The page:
Seth Rogen Says Wife Lauren Miller 'Held My Hand' in Creating Cannabis-Inspired Brand Houseplant

"Lauren knew ... that it would speak to my taste and sensibilities," Seth Rogen tells PEOPLE of wife Lauren Miller Rogen, who turned him onto pottery and ultimately inspired his cannabis home goods brand Houseplant

Seth Rogen Houseplant
Photo: Yuri Hasegawa and Hogwash Studios

Seth Rogen has found his ultimate muse and partner in wife Lauren Miller Rogen.

The Golden Globe nominee, 40, tells PEOPLE that his cannabis home goods brand Houseplant might not exist "if she hadn't encouraged me" as he prepares to treat guests to an overnight stay and pottery session with an Airbnb collaboration inspired by the venture.

"She had done ceramics, and she just thought I would like it," Seth recalls. "And she kind of implored me to go take lessons with her."

Seth and Lauren, 41, ended up embracing the hobby as a couple, and Seth notes that "the first things I started making" were an ashtray design that he ultimately started manufacturing through the brand.

"So really, Lauren knew that I would enjoy that and knew that it would speak to my taste and sensibilities," adds Seth. "And definitely, we would not have made these ashtrays if she hadn't encouraged me to start doing pottery and, in general, held my hand throughout the process."

BEVERLY HILLS, CALIFORNIA - JANUARY 10: (L-R) Lauren Miller and Seth Rogen attend the 80th Annual Golden Globe Awards at The Beverly Hilton on January 10, 2023 in Beverly Hills, California. (Photo by Amy Sussman/Getty Images)
Lauren Miller and Seth Rogen at the 80th Annual Golden Globe Awards. Amy Sussman/Getty

The Fabelmans actor also credits their 13-year-old Cavalier King Charles spaniel Zelda as a muse, inspiring a lighter caddy modeled in her likeness. "She had her bat mitzvah in August," the proud dog dad notes.

Zelda also appeared as herself in 2012's For a Good Time Call..., co-written by and starring Lauren, with costars Ari Graynor, Justin Long and Mark Webber, as well as a hilarious cameo from Seth.

The Canadian star praises Lauren as a "great writer and director, and creatively over the years, has been instrumental to our movies." He points to his and Rose Byrne's characters in Neighbors (2014) and its 2016 sequel as being "directly inspired by a dynamic that she instilled in us was necessary for the films."

"And I think it really actually became people's favorite part of the movies," Seth continues. "This husband and wife that were partners in crime rather than hated each other, which was kind of the go-to dynamic of all husbands and wives in comedy films, basically."

Seth Rogen Houseplant
Yuri Hasegawa and Hogwash Studios

Rogen's Airbnb is inspired by the Houseplant headquarters, of which he gave a tour to last April. Perched in the hills of Los Angeles with stunning views of the city, the mid-century oasis is furnished with ceramic pieces created by Rogen.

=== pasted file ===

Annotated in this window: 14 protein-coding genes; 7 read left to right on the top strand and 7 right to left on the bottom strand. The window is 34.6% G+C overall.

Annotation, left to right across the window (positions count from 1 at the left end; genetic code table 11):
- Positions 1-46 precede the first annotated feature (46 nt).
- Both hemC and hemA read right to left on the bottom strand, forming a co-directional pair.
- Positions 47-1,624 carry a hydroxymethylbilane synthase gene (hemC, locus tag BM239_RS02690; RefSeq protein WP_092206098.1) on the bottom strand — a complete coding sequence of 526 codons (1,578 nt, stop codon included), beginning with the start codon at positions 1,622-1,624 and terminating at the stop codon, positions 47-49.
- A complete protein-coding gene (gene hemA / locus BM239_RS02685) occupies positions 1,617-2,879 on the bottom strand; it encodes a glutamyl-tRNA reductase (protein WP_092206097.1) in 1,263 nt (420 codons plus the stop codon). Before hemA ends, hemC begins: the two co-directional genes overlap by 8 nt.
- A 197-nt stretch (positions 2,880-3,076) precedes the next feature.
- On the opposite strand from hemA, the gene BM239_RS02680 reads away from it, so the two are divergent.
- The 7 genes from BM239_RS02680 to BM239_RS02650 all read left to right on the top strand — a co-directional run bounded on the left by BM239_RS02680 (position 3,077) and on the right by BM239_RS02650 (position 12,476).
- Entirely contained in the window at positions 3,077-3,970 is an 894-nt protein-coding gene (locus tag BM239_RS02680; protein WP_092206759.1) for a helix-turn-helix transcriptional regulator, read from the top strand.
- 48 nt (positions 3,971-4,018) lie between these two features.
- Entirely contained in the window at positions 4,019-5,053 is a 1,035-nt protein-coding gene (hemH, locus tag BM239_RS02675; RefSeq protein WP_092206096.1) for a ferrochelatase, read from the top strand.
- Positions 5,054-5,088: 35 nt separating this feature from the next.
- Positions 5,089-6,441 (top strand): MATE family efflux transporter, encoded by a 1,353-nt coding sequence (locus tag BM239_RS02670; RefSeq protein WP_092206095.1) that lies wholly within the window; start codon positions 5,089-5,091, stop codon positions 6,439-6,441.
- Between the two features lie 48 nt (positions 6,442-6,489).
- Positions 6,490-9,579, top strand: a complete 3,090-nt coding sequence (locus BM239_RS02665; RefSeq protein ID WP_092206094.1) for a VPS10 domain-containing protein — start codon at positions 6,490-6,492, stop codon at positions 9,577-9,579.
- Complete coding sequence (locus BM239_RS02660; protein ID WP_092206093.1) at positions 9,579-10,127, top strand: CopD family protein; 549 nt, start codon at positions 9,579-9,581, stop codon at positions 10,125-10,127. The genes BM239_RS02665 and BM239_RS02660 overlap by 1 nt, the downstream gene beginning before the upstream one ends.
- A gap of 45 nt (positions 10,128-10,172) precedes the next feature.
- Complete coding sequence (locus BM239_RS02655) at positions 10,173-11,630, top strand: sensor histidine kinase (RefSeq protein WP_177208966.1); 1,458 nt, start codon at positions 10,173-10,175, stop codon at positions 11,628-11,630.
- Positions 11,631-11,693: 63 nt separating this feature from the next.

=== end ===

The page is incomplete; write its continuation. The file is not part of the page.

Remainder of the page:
Although cannabis is not provided with the experience and smoking is prohibited inside the house, Rogen will stop by to share some pottery pointers and vibe out to Houseplant's strain-specific LPs.

To celebrate the collaboration, Airbnb will make a one-time donation to Hilarity for Charity, the Alzheimer's nonprofit co-founded by Seth, wife Lauren Miller Rogen and friends.

Available for three one-night stays between Feb. 15 and 17, the full experience is available for $42. Bookings open Feb. 7 at noon CST on Airbnb.

Seth Rogen Houseplant
Yuri Hasegawa and Hogwash Studios

"I met Woody Harrelson for the first time recently and got to smoke weed with him. He came by the Houseplant house, which was very nice," he recounts. "And weirdly, throughout all the years, I had really never met Woody Harrelson or smoked weed with him. And then we got to do it."

Rogen launched Houseplant in 2019 with his filmmaking partner Evan Goldberg in their native Canada. The duo previously co-wrote Rogen and James Franco's 2008 stoner buddy comedy Pineapple Express, which grossed nearly $102 million worldwide on a $26 million budget.

"It's like a real movie that came out and destroyed, made $100 million. It made the amount of money a real movie has to make in order to become a smash-hit success," he raves.

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"And that I think was very validating to people who smoked weed ... that we're not lazy losers," says Rogen. "And I think Houseplant kind of continues that idea."

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The actor and director explains that he wanted to bring a missing "reverence for style" to the cannabis space that's also "additive to our lifestyles," the same way people curate their bar as an aesthetic fixture in their home.

Rogen says: "I'm of the belief that weed is one of the best things in the world. So to that end, I think it deserves nice things to go along with it."

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